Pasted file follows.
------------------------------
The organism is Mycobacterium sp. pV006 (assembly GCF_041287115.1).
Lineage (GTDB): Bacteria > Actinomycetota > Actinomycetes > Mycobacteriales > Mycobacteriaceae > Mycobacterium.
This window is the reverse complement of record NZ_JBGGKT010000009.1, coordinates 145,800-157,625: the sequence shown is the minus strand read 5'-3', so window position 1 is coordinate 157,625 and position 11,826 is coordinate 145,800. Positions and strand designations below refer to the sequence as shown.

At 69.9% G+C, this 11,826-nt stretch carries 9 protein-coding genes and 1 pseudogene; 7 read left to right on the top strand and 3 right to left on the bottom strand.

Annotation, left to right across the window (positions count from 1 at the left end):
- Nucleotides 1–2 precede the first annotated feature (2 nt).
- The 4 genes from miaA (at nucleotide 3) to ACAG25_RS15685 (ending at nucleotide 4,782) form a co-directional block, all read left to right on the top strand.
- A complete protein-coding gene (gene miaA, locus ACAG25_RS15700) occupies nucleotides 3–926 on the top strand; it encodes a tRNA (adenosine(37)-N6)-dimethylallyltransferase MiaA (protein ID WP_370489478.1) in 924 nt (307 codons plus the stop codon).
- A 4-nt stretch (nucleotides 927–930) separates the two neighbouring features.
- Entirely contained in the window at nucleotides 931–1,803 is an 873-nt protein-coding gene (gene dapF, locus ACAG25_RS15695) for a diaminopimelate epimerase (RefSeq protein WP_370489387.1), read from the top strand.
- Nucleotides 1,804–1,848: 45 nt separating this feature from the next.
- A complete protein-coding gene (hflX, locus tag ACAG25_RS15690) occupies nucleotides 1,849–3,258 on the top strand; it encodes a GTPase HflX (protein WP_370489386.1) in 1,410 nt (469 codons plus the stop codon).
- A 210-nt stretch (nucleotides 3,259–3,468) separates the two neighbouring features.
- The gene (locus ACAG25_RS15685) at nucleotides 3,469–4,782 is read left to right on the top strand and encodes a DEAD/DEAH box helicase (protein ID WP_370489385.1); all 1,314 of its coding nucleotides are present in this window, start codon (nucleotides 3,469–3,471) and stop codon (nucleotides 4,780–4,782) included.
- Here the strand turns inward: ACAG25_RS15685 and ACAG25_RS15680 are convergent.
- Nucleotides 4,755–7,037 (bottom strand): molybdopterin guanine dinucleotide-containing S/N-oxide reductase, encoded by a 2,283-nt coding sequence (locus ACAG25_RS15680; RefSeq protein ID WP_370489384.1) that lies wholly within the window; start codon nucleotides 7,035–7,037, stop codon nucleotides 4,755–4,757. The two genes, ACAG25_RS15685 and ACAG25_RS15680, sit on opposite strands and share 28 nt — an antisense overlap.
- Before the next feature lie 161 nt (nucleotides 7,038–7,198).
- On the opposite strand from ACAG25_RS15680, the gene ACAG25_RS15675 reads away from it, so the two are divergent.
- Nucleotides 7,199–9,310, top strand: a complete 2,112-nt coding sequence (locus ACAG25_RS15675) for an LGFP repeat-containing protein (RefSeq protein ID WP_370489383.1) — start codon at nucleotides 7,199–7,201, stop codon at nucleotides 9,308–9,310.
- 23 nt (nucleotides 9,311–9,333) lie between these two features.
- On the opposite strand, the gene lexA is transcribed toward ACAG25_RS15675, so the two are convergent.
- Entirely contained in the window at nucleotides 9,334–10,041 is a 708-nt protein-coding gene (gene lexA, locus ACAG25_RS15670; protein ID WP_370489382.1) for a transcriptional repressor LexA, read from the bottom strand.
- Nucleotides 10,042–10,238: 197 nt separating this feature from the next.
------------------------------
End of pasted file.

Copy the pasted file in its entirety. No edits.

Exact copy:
The organism is Mycobacterium sp. pV006 (assembly GCF_041287115.1).
Lineage (GTDB): Bacteria > Actinomycetota > Actinomycetes > Mycobacteriales > Mycobacteriaceae > Mycobacterium.
This window is the reverse complement of record NZ_JBGGKT010000009.1, coordinates 145,800-157,625: the sequence shown is the minus strand read 5'-3', so window position 1 is coordinate 157,625 and position 11,826 is coordinate 145,800. Positions and strand designations below refer to the sequence as shown.

At 69.9% G+C, this 11,826-nt stretch carries 9 protein-coding genes and 1 pseudogene; 7 read left to right on the top strand and 3 right to left on the bottom strand.

Annotation, left to right across the window (positions count from 1 at the left end):
- Nucleotides 1–2 precede the first annotated feature (2 nt).
- The 4 genes from miaA (at nucleotide 3) to ACAG25_RS15685 (ending at nucleotide 4,782) form a co-directional block, all read left to right on the top strand.
- A complete protein-coding gene (gene miaA, locus ACAG25_RS15700) occupies nucleotides 3–926 on the top strand; it encodes a tRNA (adenosine(37)-N6)-dimethylallyltransferase MiaA (protein ID WP_370489478.1) in 924 nt (307 codons plus the stop codon).
- A 4-nt stretch (nucleotides 927–930) separates the two neighbouring features.
- Entirely contained in the window at nucleotides 931–1,803 is an 873-nt protein-coding gene (gene dapF, locus ACAG25_RS15695) for a diaminopimelate epimerase (RefSeq protein WP_370489387.1), read from the top strand.
- Nucleotides 1,804–1,848: 45 nt separating this feature from the next.
- A complete protein-coding gene (hflX, locus tag ACAG25_RS15690) occupies nucleotides 1,849–3,258 on the top strand; it encodes a GTPase HflX (protein WP_370489386.1) in 1,410 nt (469 codons plus the stop codon).
- A 210-nt stretch (nucleotides 3,259–3,468) separates the two neighbouring features.
- The gene (locus ACAG25_RS15685) at nucleotides 3,469–4,782 is read left to right on the top strand and encodes a DEAD/DEAH box helicase (protein ID WP_370489385.1); all 1,314 of its coding nucleotides are present in this window, start codon (nucleotides 3,469–3,471) and stop codon (nucleotides 4,780–4,782) included.
- Here the strand turns inward: ACAG25_RS15685 and ACAG25_RS15680 are convergent.
- Nucleotides 4,755–7,037 (bottom strand): molybdopterin guanine dinucleotide-containing S/N-oxide reductase, encoded by a 2,283-nt coding sequence (locus ACAG25_RS15680; RefSeq protein ID WP_370489384.1) that lies wholly within the window; start codon nucleotides 7,035–7,037, stop codon nucleotides 4,755–4,757. The two genes, ACAG25_RS15685 and ACAG25_RS15680, sit on opposite strands and share 28 nt — an antisense overlap.
- Before the next feature lie 161 nt (nucleotides 7,038–7,198).
- On the opposite strand from ACAG25_RS15680, the gene ACAG25_RS15675 reads away from it, so the two are divergent.
- Nucleotides 7,199–9,310, top strand: a complete 2,112-nt coding sequence (locus ACAG25_RS15675) for an LGFP repeat-containing protein (RefSeq protein ID WP_370489383.1) — start codon at nucleotides 7,199–7,201, stop codon at nucleotides 9,308–9,310.
- 23 nt (nucleotides 9,311–9,333) lie between these two features.
- On the opposite strand, the gene lexA is transcribed toward ACAG25_RS15675, so the two are convergent.
- Entirely contained in the window at nucleotides 9,334–10,041 is a 708-nt protein-coding gene (gene lexA, locus ACAG25_RS15670; protein ID WP_370489382.1) for a transcriptional repressor LexA, read from the bottom strand.
- Nucleotides 10,042–10,238: 197 nt separating this feature from the next.